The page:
I did. It was happy. Whenever I meet any of my friends from childhood we all agree were really lucky to be growing up in Seattle and particularly in Madrona. It was like a cocoon. We were almost protected from what was going on in the outside world. It was a really special place and a special time.

I’ve heard the neighborhood now is comparatively sedate. When you were growing up in the 60s and 70s here, is it true that the community had more parties and more kids playing in the streets?

That was the time of the baby boom generation; there were just so many other kids around. There were kids everywhere. Seattle had to build all these schools in this area: Madrona, Leschi, Mt. Baker. There were so many more kids in the neighborhood than there are today.

Was the style of child-rearing back then, ‘Get out of the house and go play outside?”

It was. There was no hanging in the house. There was no lying around watching TV. We didn’t even know the word ‘boring.’  It was a different time, there weren’t any video games. There was nothing like that. Every year, every spring, we built our own go-karts. We used the parts from our Christmas presents like the wheels from skates. We made bows and arrows; we made stilts, skateboards, and slingshots. Lots of kids had BB guns, there was no problem having a BB gun back then. Some kids had .22s. We just found so many things to do in the park across the street. We’d play ping pong on rainy days. You just couldn’t be in the house, your parents weren’t going to put up with that. There was so much to do.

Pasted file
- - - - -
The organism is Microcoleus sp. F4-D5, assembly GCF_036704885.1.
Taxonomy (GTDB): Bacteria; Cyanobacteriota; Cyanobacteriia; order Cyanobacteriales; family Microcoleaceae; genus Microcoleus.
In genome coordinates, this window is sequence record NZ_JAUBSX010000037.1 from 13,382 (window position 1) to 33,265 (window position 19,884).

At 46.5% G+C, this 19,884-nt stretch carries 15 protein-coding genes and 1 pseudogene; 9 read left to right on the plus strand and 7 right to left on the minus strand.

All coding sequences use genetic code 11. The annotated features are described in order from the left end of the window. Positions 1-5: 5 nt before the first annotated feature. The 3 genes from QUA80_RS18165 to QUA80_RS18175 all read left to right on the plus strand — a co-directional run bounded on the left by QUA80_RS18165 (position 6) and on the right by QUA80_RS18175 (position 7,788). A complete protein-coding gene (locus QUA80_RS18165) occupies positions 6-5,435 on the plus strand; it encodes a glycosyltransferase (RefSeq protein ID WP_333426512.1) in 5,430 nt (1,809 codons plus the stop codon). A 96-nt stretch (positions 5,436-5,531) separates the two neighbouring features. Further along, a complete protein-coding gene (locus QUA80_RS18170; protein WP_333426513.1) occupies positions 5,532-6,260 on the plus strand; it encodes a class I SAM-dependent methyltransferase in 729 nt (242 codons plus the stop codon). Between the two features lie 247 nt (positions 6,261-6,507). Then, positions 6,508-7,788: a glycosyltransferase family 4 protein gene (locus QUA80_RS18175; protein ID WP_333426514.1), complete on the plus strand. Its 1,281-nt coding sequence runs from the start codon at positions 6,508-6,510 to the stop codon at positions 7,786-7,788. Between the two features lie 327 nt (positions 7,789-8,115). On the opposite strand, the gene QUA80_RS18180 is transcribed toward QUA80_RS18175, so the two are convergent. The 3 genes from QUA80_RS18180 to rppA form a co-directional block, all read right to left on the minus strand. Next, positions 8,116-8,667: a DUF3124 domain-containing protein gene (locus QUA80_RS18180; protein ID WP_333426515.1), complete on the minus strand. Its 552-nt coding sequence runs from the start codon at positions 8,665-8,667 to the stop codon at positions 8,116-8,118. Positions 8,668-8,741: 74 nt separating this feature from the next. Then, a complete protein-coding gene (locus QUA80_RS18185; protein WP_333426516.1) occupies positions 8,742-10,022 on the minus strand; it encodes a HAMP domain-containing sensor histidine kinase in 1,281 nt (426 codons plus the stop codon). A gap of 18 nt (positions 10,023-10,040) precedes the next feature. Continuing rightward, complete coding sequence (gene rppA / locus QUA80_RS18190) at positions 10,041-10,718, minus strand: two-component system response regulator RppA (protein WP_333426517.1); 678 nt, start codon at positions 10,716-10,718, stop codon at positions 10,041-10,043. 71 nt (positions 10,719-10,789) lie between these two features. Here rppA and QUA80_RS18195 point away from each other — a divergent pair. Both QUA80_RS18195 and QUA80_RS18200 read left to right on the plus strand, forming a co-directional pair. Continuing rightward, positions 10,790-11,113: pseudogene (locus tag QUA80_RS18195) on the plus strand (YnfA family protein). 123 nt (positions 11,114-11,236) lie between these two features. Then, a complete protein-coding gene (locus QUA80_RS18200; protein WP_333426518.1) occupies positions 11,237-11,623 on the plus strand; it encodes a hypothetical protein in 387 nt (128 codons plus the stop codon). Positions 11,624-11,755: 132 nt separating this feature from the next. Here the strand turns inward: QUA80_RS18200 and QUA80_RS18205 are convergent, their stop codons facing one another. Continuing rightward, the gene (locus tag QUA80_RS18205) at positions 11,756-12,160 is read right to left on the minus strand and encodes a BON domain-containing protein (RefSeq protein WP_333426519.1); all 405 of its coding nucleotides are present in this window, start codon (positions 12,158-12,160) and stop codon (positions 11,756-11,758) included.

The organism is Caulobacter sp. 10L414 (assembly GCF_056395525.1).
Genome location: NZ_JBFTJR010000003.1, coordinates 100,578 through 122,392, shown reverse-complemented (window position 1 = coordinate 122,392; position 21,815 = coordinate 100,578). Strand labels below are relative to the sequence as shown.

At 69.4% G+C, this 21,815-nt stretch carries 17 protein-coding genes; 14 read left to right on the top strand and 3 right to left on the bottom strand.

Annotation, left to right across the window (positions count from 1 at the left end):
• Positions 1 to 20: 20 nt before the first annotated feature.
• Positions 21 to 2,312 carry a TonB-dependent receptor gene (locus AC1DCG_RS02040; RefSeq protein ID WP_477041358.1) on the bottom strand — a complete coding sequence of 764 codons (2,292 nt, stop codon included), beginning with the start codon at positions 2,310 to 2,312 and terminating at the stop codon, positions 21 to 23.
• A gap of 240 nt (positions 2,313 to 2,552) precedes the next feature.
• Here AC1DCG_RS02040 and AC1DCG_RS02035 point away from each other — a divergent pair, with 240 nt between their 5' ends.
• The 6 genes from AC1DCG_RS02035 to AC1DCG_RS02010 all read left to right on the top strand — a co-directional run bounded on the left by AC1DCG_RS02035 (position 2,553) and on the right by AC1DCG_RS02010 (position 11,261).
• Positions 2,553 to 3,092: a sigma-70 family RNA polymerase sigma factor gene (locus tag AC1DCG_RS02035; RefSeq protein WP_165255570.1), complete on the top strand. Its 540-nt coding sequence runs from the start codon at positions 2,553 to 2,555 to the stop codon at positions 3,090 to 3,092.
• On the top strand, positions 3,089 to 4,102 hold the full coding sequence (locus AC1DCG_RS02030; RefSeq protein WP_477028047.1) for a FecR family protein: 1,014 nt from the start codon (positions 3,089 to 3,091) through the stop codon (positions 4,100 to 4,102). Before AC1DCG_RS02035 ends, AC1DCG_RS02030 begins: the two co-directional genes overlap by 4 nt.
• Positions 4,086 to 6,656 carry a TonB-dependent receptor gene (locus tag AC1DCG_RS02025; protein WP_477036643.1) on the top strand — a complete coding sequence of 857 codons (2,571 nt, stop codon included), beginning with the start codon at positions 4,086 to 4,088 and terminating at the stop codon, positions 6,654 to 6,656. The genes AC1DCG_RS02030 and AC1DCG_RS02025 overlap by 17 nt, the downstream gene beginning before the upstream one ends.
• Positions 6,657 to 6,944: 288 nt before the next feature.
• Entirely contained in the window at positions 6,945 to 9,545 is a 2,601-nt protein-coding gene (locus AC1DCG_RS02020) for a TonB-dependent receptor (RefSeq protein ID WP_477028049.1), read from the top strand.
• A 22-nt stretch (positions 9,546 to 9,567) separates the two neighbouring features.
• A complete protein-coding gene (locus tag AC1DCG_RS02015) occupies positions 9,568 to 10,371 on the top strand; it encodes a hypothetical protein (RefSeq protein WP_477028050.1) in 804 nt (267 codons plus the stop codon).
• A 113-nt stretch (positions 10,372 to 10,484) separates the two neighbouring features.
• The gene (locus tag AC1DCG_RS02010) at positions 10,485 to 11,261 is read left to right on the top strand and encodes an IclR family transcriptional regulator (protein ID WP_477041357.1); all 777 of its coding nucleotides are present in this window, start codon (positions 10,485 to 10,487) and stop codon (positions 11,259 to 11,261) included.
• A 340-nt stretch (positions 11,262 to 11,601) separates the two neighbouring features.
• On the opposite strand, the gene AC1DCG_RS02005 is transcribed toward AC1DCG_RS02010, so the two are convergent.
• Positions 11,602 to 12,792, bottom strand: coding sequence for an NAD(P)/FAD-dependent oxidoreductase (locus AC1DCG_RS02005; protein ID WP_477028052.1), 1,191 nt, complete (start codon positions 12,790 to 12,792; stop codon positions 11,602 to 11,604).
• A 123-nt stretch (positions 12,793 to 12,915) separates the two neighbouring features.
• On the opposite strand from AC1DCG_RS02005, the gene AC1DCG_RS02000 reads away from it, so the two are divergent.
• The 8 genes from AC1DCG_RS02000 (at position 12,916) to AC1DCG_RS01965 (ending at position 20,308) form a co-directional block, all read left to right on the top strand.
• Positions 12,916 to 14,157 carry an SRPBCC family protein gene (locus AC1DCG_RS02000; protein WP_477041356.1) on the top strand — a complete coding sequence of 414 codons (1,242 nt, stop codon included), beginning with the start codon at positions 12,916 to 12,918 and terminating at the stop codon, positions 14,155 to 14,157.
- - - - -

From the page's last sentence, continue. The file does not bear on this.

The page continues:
Was the diversity of the neighborhood common at that time or was Seattle unusual in that respect?

No, Los Angeles, Oakland was also mixed. Blacks and Asians lived together at that time. Richard Aoki, who became the Field Marshall of the Black Panther Party, he lived in a black neighborhood.

Perhaps that’s a west coast thing?

Yes, that is definitely a west coast thing. We’re closer geographically to Asia so you naturally have more Japanese here than you do on the east coast, and Chinese, too.

When did you become friends with Guy Kurose? (Later a Peace Activist and Karate Black Belt.)

My younger brothers both went to Madrona Elementary and I finished my last year at Colman Elementary School. My brother Elmer had a Japanese friend named Hugo who was Guy’s older brother. I knew Hugo before I knew Guy. I got to know Guy in Junior High.

It’s interesting that there were Japanese people who were involved in the Panther Party but were there also Chinese people?

No, but there were Chinese people we’d gone to school with who were activists involved other organizations, like Michael Woo, Director of ‘Got Green,’ the activist group fighting poverty and global warming.

Do you think the Japanese involvement and support of the Black Panther Party had to do with Internment?

I don’t know. Maybe so. The Internment issue did affect older Japanese people. They really came out and supported the Panthers with donations, and in a lot of other ways. At the time, I didn’t know why they supported us.  It was puzzling to me but it would make sense if it had been because of their experience of Internment.

How did your family react when you joined the Black Panthers?